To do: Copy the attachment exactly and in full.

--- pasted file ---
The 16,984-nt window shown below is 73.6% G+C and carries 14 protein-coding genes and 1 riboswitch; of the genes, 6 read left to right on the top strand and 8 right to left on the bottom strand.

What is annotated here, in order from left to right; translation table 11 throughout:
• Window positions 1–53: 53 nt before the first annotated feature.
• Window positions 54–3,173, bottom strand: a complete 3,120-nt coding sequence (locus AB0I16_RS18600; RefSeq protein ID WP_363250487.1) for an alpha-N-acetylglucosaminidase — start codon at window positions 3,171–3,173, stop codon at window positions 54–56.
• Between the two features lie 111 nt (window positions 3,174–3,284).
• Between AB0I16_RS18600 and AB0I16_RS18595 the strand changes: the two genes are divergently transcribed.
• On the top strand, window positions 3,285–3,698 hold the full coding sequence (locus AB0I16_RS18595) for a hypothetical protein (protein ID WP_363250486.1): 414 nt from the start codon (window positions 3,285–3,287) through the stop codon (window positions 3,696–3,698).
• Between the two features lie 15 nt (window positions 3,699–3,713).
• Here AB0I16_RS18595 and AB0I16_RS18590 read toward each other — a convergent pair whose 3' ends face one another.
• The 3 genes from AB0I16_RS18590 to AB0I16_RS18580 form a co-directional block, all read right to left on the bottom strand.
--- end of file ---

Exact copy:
The 16,984-nt window shown below is 73.6% G+C and carries 14 protein-coding genes and 1 riboswitch; of the genes, 6 read left to right on the top strand and 8 right to left on the bottom strand.

What is annotated here, in order from left to right; translation table 11 throughout:
• Window positions 1–53: 53 nt before the first annotated feature.
• Window positions 54–3,173, bottom strand: a complete 3,120-nt coding sequence (locus AB0I16_RS18600; RefSeq protein ID WP_363250487.1) for an alpha-N-acetylglucosaminidase — start codon at window positions 3,171–3,173, stop codon at window positions 54–56.
• Between the two features lie 111 nt (window positions 3,174–3,284).
• Between AB0I16_RS18600 and AB0I16_RS18595 the strand changes: the two genes are divergently transcribed.
• On the top strand, window positions 3,285–3,698 hold the full coding sequence (locus AB0I16_RS18595) for a hypothetical protein (protein ID WP_363250486.1): 414 nt from the start codon (window positions 3,285–3,287) through the stop codon (window positions 3,696–3,698).
• Between the two features lie 15 nt (window positions 3,699–3,713).
• Here AB0I16_RS18595 and AB0I16_RS18590 read toward each other — a convergent pair whose 3' ends face one another.
• The 3 genes from AB0I16_RS18590 to AB0I16_RS18580 form a co-directional block, all read right to left on the bottom strand.